Stars made of antimatter could lurk in Milky Way
Science desk || shiningbd
Fourteen pinpricks of light on a gamma-ray map of the sky could fit the bill for antistars, stars made of antimatter, a new study suggests.
These antistar candidates seem to give off the kind of gamma rays that are produced when antimatter — matter’s oppositely charged counterpart — meets normal matter and annihilates.
This could happen on the surfaces of antistars as their gravity draws in normal matter from interstellar space, researchers report online April 20 in Physical Review D.
“If, by any chance, one can prove the existence of the antistars … that would be a major blow for the standard cosmological model,” says Pierre Salati, a theoretical astrophysicist at the Annecy-le-Vieux Laboratory of Theoretical Physics in France not involved in the work. It “would really imply a significant change in our understanding of what happened in the early universe.”
It’s generally thought that although the universe was born with equal amounts of matter and antimatter, the modern universe contains almost no antimatter (SN: 3/24/20). Physicists typically think that as the universe evolved, some process led to matter particles vastly outnumbering their antimatter alter egos (SN: 11/25/19).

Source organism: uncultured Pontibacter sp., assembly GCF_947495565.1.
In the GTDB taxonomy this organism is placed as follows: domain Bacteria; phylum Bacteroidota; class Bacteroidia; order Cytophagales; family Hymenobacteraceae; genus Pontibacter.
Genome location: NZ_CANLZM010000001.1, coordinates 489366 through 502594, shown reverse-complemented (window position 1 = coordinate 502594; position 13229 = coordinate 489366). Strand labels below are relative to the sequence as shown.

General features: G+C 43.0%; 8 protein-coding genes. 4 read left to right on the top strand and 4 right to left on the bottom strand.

But an instrument on the International Space Station recently cast doubt on this assumption by detecting hints of a few antihelium nuclei. If those observations are confirmed, such stray antimatter could have been shed by antistars.
Intrigued by the possibility that some of the universe’s antimatter may have survived in the form of stars, a team of researchers examined 10 years of observations from the Fermi Gamma-ray Space Telescope.
Among nearly 5,800 gamma-ray sources in the catalog, 14 points of light gave off gamma rays with energies expected of matter-antimatter annihilation, but did not look like any other known type of gamma-ray source, such as a pulsar or black hole.
Based on the number of observed candidates and the sensitivity of the Fermi telescope, the team calculated how many antistars could exist in the solar neighborhood. If antistars existed within the plane of the Milky Way, where they could accrete lots of gas and dust made of ordinary matter, they could emit lots of gamma rays and be easy to spot.
As a result, the handful of detected candidates would imply that only one antistar exists for every 400,000 normal stars.
If, on the other hand, antistars tended to exist outside the plane of the galaxy, they would have much less opportunity to accrete normal matter and be much harder to find. In that scenario, there could be up to one antistar lurking among every 10 normal stars.